in memoriam

Douglas Candland

Portrait headshot photograph of Douglas Candland (Former Homer P. Rainey Professor Emeritus of Psychology and Animal Behavior for Bucknell University) grinning in a dark grey suit and red cardigan plus light violet button-up dress shirt underneath

Photo: Emily Paine

Homer P. Rainey Professor Emeritus of Psychology and Animal Behavior Douglas K. Candland, who is remembered for making a significant impact on Bucknell over his 41-year-long teaching career, died April 16.

Candland was instrumental in establishing the animal behavior program and laboratories at Bucknell, which provided many generations of students the opportunity to study primate behavior. Housing groups of rare and sometimes threatened species allowed students to observe behavior that had not been previously documented.

Throughout his career, Candland published approximately 100 research papers, many of which included student collaborators as co-authors. His legacy as a teacher-scholar continues via the Douglas K. Candland Dean of the College of Arts & Sciences. The position was established by his former student Glen Tullman ’81.

Candland wrote several books, including Psychology: The Experimental Approach (1968), which served as a text for schools offering courses in experimental psychology. His book Feral Children and Clever Animals: Reflections on Human Nature (1993) found a broad audience outside academics and led to extensive media coverage. He appeared in documentary films and television segments produced by the BBC, National Geographic, Discovery Channel, ABC and CBS, among others, in which he shared his expertise on animal behavior, animal rights and the history of human interactions with animals.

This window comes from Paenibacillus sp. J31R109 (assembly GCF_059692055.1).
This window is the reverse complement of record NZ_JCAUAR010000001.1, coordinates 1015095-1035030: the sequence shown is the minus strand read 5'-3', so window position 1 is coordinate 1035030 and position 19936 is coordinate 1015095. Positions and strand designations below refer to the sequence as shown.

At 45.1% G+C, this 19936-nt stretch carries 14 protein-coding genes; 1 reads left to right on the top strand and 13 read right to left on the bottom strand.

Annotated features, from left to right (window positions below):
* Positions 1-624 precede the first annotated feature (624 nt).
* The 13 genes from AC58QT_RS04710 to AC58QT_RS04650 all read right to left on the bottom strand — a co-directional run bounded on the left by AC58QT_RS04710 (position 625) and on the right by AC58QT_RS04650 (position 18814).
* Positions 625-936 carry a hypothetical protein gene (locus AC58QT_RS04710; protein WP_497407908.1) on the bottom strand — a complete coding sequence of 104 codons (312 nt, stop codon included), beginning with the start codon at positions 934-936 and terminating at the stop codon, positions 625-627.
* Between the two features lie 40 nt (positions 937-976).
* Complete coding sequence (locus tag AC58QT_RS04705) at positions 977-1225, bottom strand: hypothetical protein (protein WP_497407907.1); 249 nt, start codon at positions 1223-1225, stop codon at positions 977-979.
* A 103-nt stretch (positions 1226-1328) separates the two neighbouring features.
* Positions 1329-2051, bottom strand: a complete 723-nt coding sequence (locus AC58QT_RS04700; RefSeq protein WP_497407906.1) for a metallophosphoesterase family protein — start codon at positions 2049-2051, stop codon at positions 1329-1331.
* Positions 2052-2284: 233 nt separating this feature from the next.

After retiring from Bucknell in 2002, Candland remained an active contributor to his field, serving as editor of the Review of General Psychology for 12 years, providing television commentary in Africa, Europe and the United States, and reviewing books for Phi Beta Kappa’s The Key Reporter and the American Psychological Association’s PsycCRITIQUES.

Candland is survived by his sons, Kevin and Christopher Candland; their spouses; and three granddaughters.

A celebration of life for Candland will be held Saturday, Aug. 26, from 10 a.m. to 2 p.m. at the Weis Center for the Performing Arts.